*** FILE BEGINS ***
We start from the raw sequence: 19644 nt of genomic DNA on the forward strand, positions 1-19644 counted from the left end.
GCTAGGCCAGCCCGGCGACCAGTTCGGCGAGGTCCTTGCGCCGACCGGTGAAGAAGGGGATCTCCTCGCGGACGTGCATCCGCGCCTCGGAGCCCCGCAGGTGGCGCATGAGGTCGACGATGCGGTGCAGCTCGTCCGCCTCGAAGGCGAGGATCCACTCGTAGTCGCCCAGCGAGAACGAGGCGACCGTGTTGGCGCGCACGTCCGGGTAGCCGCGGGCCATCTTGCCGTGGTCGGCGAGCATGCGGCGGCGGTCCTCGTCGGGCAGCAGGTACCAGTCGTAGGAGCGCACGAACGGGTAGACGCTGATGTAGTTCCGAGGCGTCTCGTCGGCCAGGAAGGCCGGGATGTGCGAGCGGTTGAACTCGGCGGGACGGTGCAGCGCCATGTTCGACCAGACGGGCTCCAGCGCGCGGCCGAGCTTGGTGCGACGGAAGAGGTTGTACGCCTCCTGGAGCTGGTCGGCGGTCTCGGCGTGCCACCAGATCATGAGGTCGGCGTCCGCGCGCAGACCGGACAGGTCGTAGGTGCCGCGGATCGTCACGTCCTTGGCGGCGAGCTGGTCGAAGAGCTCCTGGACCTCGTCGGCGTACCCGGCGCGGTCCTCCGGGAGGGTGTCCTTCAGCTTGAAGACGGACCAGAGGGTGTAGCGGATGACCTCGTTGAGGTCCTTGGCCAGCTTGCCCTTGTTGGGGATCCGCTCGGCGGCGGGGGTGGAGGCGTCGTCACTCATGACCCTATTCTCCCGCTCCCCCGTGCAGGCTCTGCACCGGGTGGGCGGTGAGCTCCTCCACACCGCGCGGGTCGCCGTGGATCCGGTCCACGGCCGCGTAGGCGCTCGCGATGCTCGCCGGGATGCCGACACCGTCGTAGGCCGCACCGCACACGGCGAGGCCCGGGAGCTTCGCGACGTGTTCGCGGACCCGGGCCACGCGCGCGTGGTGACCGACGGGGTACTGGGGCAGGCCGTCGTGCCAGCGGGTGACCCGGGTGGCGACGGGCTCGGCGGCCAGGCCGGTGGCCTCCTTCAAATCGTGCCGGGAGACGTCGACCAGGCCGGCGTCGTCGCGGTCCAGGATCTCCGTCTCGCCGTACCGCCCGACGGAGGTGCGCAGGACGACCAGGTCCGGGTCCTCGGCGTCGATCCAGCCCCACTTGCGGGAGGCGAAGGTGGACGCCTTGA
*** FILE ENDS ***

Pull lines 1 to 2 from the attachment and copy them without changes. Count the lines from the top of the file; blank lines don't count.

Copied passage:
We start from the raw sequence: 19644 nt of genomic DNA on the forward strand, positions 1-19644 counted from the left end.
GCTAGGCCAGCCCGGCGACCAGTTCGGCGAGGTCCTTGCGCCGACCGGTGAAGAAGGGGATCTCCTCGCGGACGTGCATCCGCGCCTCGGAGCCCCGCAGGTGGCGCATGAGGTCGACGATGCGGTGCAGCTCGTCCGCCTCGAAGGCGAGGATCCACTCGTAGTCGCCCAGCGAGAACGAGGCGACCGTGTTGGCGCGCACGTCCGGGTAGCCGCGGGCCATCTTGCCGTGGTCGGCGAGCATGCGGCGGCGGTCCTCGTCGGGCAGCAGGTACCAGTCGTAGGAGCGCACGAACGGGTAGACGCTGATGTAGTTCCGAGGCGTCTCGTCGGCCAGGAAGGCCGGGATGTGCGAGCGGTTGAACTCGGCGGGACGGTGCAGCGCCATGTTCGACCAGACGGGCTCCAGCGCGCGGCCGAGCTTGGTGCGACGGAAGAGGTTGTACGCCTCCTGGAGCTGGTCGGCGGTCTCGGCGTGCCACCAGATCATGAGGTCGGCGTCCGCGCGCAGACCGGACAGGTCGTAGGTGCCGCGGATCGTCACGTCCTTGGCGGCGAGCTGGTCGAAGAGCTCCTGGACCTCGTCGGCGTACCCGGCGCGGTCCTCCGGGAGGGTGTCCTTCAGCTTGAAGACGGACCAGAGGGTGTAGCGGATGACCTCGTTGAGGTCCTTGGCCAGCTTGCCCTTGTTGGGGATCCGCTCGGCGGCGGGGGTGGAGGCGTCGTCACTCATGACCCTATTCTCCCGCTCCCCCGTGCAGGCTCTGCACCGGGTGGGCGGTGAGCTCCTCCACACCGCGCGGGTCGCCGTGGATCCGGTCCACGGCCGCGTAGGCGCTCGCGATGCTCGCCGGGATGCCGACACCGTCGTAGGCCGCACCGCACACGGCGAGGCCCGGGAGCTTCGCGACGTGTTCGCGGACCCGGGCCACGCGCGCGTGGTGACCGACGGGGTACTGGGGCAGGCCGTCGTGCCAGCGGGTGACCCGGGTGGCGACGGGCTCGGCGGCCAGGCCGGTGGCCTCCTTCAAATCGTGCCGGGAGACGTCGACCAGGCCGGCGTCGTCGCGGTCCAGGATCTCCGTCTCGCCGTACCGCCCGACGGAGGTGCGCAGGACGACCAGGTCCGGGTCCTCGGCGTCGATCCAGCCCCACTTGCGGGAGGCGAAGGTGGACGCCTTGA